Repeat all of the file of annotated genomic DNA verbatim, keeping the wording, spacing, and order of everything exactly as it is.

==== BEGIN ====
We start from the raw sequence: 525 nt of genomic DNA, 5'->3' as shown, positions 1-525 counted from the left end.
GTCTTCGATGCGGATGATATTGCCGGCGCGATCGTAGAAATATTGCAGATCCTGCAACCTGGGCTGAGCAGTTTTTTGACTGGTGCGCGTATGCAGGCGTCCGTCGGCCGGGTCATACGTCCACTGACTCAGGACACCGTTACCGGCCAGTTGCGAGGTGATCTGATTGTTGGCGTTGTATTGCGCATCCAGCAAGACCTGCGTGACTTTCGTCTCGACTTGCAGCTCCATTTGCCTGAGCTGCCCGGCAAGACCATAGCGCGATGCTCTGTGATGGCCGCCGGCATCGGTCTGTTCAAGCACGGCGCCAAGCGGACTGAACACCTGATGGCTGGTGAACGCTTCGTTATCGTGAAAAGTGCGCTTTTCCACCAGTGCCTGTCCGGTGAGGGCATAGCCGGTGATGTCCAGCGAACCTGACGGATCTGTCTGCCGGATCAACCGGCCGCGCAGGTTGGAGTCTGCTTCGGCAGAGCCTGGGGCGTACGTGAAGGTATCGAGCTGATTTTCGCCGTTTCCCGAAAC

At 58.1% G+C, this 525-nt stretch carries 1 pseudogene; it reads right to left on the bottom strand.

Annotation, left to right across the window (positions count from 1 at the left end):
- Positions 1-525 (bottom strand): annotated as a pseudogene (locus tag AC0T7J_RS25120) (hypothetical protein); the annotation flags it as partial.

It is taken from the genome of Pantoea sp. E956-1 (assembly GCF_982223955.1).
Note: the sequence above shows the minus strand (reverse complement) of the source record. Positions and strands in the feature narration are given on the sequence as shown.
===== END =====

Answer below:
We start from the raw sequence: 525 nt of genomic DNA, 5'->3' as shown, positions 1-525 counted from the left end.
GTCTTCGATGCGGATGATATTGCCGGCGCGATCGTAGAAATATTGCAGATCCTGCAACCTGGGCTGAGCAGTTTTTTGACTGGTGCGCGTATGCAGGCGTCCGTCGGCCGGGTCATACGTCCACTGACTCAGGACACCGTTACCGGCCAGTTGCGAGGTGATCTGATTGTTGGCGTTGTATTGCGCATCCAGCAAGACCTGCGTGACTTTCGTCTCGACTTGCAGCTCCATTTGCCTGAGCTGCCCGGCAAGACCATAGCGCGATGCTCTGTGATGGCCGCCGGCATCGGTCTGTTCAAGCACGGCGCCAAGCGGACTGAACACCTGATGGCTGGTGAACGCTTCGTTATCGTGAAAAGTGCGCTTTTCCACCAGTGCCTGTCCGGTGAGGGCATAGCCGGTGATGTCCAGCGAACCTGACGGATCTGTCTGCCGGATCAACCGGCCGCGCAGGTTGGAGTCTGCTTCGGCAGAGCCTGGGGCGTACGTGAAGGTATCGAGCTGATTTTCGCCGTTTCCCGAAAC

At 58.1% G+C, this 525-nt stretch carries 1 pseudogene; it reads right to left on the bottom strand.

Annotation, left to right across the window (positions count from 1 at the left end):
- Positions 1-525 (bottom strand): annotated as a pseudogene (locus tag AC0T7J_RS25120) (hypothetical protein); the annotation flags it as partial.

It is taken from the genome of Pantoea sp. E956-1 (assembly GCF_982223955.1).
Note: the sequence above shows the minus strand (reverse complement) of the source record. Positions and strands in the feature narration are given on the sequence as shown.